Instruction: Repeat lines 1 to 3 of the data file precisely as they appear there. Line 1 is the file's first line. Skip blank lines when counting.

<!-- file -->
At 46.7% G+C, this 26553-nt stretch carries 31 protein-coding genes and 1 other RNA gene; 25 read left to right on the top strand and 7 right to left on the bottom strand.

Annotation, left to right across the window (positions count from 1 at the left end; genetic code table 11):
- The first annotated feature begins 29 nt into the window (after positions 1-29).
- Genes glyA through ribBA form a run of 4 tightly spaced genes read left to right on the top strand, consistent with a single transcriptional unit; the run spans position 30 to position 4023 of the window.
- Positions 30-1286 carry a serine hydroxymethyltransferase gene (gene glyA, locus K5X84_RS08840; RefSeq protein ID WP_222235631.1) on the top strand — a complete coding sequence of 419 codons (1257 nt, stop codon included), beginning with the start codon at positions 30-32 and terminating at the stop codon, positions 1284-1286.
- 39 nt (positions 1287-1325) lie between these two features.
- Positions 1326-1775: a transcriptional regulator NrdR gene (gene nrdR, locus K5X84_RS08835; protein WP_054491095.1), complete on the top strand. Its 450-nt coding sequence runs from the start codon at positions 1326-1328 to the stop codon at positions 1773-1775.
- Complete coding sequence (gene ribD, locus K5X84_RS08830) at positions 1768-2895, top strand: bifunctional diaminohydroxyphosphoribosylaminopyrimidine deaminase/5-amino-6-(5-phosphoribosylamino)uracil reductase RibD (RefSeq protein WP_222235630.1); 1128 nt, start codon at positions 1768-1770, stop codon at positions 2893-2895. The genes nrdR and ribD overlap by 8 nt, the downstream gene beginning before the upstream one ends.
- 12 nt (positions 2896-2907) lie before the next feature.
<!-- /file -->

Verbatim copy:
At 46.7% G+C, this 26553-nt stretch carries 31 protein-coding genes and 1 other RNA gene; 25 read left to right on the top strand and 7 right to left on the bottom strand.

Annotation, left to right across the window (positions count from 1 at the left end; genetic code table 11):
- The first annotated feature begins 29 nt into the window (after positions 1-29).